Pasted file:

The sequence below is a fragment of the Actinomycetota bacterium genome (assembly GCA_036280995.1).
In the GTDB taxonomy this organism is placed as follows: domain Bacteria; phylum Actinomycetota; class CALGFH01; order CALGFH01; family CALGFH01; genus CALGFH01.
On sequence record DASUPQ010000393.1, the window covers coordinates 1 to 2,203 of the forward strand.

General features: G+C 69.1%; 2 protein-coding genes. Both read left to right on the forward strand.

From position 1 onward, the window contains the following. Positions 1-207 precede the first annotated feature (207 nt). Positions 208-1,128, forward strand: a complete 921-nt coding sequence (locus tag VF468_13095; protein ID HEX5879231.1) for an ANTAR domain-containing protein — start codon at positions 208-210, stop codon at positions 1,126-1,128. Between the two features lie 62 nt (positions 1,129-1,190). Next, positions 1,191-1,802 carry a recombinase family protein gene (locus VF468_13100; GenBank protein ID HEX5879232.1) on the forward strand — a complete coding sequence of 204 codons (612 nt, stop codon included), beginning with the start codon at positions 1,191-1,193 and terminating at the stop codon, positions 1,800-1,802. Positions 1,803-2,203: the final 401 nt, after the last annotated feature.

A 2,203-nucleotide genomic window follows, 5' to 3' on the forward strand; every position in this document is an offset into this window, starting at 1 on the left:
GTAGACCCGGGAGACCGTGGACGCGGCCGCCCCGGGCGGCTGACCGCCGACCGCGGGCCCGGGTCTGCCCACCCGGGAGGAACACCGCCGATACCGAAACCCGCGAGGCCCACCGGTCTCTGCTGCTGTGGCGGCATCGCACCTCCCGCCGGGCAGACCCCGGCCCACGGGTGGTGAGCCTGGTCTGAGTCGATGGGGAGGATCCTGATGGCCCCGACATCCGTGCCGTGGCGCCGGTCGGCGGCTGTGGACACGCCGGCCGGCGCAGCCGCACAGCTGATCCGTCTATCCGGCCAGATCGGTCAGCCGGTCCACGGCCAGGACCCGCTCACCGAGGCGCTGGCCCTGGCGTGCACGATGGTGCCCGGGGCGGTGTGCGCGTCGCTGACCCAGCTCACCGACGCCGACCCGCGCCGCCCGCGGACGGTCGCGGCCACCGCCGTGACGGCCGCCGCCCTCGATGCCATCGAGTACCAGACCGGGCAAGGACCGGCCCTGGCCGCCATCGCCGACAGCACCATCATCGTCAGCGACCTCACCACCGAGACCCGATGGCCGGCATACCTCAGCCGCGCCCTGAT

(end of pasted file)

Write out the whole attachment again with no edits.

The sequence below is a fragment of the Actinomycetota bacterium genome (assembly GCA_036280995.1).
In the GTDB taxonomy this organism is placed as follows: domain Bacteria; phylum Actinomycetota; class CALGFH01; order CALGFH01; family CALGFH01; genus CALGFH01.
On sequence record DASUPQ010000393.1, the window covers coordinates 1 to 2,203 of the forward strand.

General features: G+C 69.1%; 2 protein-coding genes. Both read left to right on the forward strand.

From position 1 onward, the window contains the following. Positions 1-207 precede the first annotated feature (207 nt). Positions 208-1,128, forward strand: a complete 921-nt coding sequence (locus tag VF468_13095; protein ID HEX5879231.1) for an ANTAR domain-containing protein — start codon at positions 208-210, stop codon at positions 1,126-1,128. Between the two features lie 62 nt (positions 1,129-1,190). Next, positions 1,191-1,802 carry a recombinase family protein gene (locus VF468_13100; GenBank protein ID HEX5879232.1) on the forward strand — a complete coding sequence of 204 codons (612 nt, stop codon included), beginning with the start codon at positions 1,191-1,193 and terminating at the stop codon, positions 1,800-1,802. Positions 1,803-2,203: the final 401 nt, after the last annotated feature.

A 2,203-nucleotide genomic window follows, 5' to 3' on the forward strand; every position in this document is an offset into this window, starting at 1 on the left:
GTAGACCCGGGAGACCGTGGACGCGGCCGCCCCGGGCGGCTGACCGCCGACCGCGGGCCCGGGTCTGCCCACCCGGGAGGAACACCGCCGATACCGAAACCCGCGAGGCCCACCGGTCTCTGCTGCTGTGGCGGCATCGCACCTCCCGCCGGGCAGACCCCGGCCCACGGGTGGTGAGCCTGGTCTGAGTCGATGGGGAGGATCCTGATGGCCCCGACATCCGTGCCGTGGCGCCGGTCGGCGGCTGTGGACACGCCGGCCGGCGCAGCCGCACAGCTGATCCGTCTATCCGGCCAGATCGGTCAGCCGGTCCACGGCCAGGACCCGCTCACCGAGGCGCTGGCCCTGGCGTGCACGATGGTGCCCGGGGCGGTGTGCGCGTCGCTGACCCAGCTCACCGACGCCGACCCGCGCCGCCCGCGGACGGTCGCGGCCACCGCCGTGACGGCCGCCGCCCTCGATGCCATCGAGTACCAGACCGGGCAAGGACCGGCCCTGGCCGCCATCGCCGACAGCACCATCATCGTCAGCGACCTCACCACCGAGACCCGATGGCCGGCATACCTCAGCCGCGCCCTGAT